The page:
Dare I say François Gaudet has been on the staff at the Grand-Pré National Historic Site a long time. His bushy grey beard proves that I guess. He works as an interpreter, but concurrently has documented the beauty of the park. He takes fine scenic photographs.
Last year, the park began to offer some unique workshops, including one on pop art that François facilitated. The theme was a riff on the fictional face of Evangeline. Turns out ‘Évangéline, Acadian Queen’ is a great concept to inspire art.
This year, François has a huge opportunity to show off his own art with a solo exhibition at the Acadia University Art Gallery.
As an Acadian-Métis artist, François has explored his mythic Acadian living room, says curator Laurie Dalton.
Through explorations of the mythmaking of Évangéline, the landscape of Grand-Pré and the horses of Sable Island, François has played with themes like exile, of memory and heritage. The exhibition offers sculptural, photographic and installation-based work.
Often photography is just a place to start, not the finished product. He mixes painting and photography. For François, says Dalton, images are a medium of possibility for further experimentation. Best of all, he plans to continue his experiments in what he calls an on-site base camp.
That means you’ll want to visit the gallery several times to see how he expands, reflects and creates new work. I was most taken with his tree images from the park where he has imagined old man faces engrained in the bark.
Born in what he calls an Acadian ghetto in southwestern Nova Scotia, François says, “Being Acadian-Métis is like feeling caught in an inter-tidal zone, somewhere between established fact, fiction, the visible and the invisible. Often, I feel lost and find myself in others, in this metaphorical in-between.”
For him photography has been the perfect vehicle to navigate this paradigm. His work, he contends, is a form of self-portraiture as he seeks to articulate a homeland for himself.
“Oceans and trees surround me. I wanted my images to look like encounters, a form of hunting with the camera. My subjects may look like forest nymphs, leprechauns, elves caught in a moment. These supernatural and legendary creatures normally out of sight become visible in my mythical Acadia.”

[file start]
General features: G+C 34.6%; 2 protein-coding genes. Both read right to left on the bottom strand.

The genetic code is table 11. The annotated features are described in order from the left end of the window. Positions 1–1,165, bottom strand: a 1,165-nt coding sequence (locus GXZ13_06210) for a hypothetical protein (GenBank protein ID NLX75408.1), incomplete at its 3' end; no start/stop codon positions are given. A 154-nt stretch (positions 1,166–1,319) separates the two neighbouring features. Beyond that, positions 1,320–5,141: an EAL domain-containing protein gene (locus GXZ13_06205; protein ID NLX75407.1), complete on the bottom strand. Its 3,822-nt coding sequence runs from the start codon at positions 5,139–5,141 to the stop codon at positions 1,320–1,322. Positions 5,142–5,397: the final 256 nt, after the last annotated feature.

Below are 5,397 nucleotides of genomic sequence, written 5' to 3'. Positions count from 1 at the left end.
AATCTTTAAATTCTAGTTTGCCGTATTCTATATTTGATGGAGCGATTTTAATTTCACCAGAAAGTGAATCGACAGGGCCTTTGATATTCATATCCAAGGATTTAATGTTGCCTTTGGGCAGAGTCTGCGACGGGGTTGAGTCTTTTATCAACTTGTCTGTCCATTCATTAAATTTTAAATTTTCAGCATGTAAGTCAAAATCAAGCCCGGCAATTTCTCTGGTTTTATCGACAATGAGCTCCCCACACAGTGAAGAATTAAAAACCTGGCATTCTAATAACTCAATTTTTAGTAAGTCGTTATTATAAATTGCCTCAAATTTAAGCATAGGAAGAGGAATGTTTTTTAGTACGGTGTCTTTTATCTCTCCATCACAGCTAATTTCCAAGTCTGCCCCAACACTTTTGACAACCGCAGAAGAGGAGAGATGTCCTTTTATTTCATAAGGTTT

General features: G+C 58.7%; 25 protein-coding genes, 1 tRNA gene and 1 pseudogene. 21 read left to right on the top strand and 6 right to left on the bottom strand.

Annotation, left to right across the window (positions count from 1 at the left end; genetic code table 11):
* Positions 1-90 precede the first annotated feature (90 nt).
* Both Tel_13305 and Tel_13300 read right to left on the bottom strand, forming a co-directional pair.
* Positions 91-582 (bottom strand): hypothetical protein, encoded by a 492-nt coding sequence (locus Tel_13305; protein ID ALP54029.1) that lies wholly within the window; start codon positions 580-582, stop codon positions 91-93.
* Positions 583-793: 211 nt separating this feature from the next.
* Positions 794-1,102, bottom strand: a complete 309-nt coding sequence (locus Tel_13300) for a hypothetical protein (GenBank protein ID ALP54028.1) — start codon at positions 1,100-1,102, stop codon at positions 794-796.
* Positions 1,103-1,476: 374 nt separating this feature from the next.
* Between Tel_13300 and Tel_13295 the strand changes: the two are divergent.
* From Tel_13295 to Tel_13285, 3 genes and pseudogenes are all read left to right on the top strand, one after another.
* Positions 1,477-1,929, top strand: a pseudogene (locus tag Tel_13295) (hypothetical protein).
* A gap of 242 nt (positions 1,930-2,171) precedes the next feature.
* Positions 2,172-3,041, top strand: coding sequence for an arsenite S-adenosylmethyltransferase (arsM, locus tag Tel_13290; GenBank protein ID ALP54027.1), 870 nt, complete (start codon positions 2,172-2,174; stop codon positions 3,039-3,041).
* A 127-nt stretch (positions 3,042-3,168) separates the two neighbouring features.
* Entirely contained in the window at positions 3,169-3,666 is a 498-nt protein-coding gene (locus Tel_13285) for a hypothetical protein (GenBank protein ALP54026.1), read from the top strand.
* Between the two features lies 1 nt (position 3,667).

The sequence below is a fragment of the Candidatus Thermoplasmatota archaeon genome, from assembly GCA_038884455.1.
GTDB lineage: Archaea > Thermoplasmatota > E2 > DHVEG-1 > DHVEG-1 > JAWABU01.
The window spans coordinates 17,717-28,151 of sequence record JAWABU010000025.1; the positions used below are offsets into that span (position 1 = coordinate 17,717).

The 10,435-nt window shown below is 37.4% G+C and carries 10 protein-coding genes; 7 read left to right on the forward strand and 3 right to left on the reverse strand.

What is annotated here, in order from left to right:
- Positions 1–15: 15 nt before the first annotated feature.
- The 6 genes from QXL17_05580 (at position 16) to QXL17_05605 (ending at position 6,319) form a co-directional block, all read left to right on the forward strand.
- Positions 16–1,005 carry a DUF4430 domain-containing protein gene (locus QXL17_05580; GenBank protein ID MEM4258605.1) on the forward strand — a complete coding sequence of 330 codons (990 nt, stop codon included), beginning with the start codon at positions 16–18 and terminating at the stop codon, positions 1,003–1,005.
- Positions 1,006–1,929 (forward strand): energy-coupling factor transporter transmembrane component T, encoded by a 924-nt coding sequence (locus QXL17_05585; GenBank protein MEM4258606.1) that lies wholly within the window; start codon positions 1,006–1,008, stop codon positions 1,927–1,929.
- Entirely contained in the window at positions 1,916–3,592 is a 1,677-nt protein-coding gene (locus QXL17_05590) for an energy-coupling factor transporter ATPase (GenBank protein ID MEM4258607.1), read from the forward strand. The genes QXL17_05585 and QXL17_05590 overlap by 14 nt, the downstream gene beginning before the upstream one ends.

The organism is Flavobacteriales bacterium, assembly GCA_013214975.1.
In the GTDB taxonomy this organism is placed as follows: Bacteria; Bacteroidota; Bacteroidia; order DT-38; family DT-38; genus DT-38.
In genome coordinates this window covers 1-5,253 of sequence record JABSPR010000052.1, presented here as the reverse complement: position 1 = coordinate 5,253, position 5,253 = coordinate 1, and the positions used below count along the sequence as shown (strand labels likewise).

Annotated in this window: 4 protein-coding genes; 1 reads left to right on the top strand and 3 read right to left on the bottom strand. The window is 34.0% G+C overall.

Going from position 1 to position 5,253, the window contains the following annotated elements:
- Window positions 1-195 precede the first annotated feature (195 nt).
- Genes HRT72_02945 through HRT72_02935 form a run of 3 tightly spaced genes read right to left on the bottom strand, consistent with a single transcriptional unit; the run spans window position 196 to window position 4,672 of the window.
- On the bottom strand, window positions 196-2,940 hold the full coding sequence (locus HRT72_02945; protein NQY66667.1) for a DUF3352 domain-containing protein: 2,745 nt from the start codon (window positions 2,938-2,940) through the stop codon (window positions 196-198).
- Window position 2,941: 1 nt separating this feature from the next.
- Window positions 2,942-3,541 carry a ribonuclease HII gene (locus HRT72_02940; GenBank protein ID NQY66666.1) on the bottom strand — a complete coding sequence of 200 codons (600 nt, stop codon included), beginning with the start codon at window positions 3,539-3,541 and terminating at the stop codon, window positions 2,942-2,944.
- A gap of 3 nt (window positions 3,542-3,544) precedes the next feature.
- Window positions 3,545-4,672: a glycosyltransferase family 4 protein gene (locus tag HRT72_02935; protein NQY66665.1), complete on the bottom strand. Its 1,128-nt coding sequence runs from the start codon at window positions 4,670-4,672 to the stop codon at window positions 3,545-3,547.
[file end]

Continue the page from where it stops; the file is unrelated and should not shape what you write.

I was interested to read on a University of Moncton website that François inherited his father’s collection of negatives. A photographer with the American Marines during the Second World War, his father returned to Baie Sainte Marie in 1945 carrying “the heavy burden of atrocities to which he was a visual witness. As an antidote, an exorcism and a consolation, he began to capture in photographs the life of his Acadian community in its minutest details.”
No wonder François developed the perspective that, “the historical moment captured by photographic exposure and the present time in which I intervene form two layers that end up fusing into a kind of on-going present… suddenly awakened into a new era.”
François studied at Université Sainte Anne, Simon Fraser University, and at the San Francisco Art Institute. He graduated from the Emily Carr Institute of Art and Design in Vancouver.
He has shown his work in solo and group exhibitions in several provinces in Canada, in San Francisco and twice in France. François displayed his art during the first Acadian World Congress in 1994.
He has received several Nova Scotia Arts Council grants and one from the Canada Council for the Arts in 1999. François was awarded the Prix Grand-Pré by the Department of Culture of Nova Scotia in 1983 and granted the Established Artist Recognition Award in 2016.
An Acadian-Métis using art as a lens to examine identity and place is so valuable and fascinating for those of us who might fit in the ‘settler’ category. We are lucky that François invites others into his mythology.
The exhibition at Acadia’s gallery will continue until Dec. 4. Go see it!
Former Advertiser and Register reporter Wendy Elliott lives in Wolfville.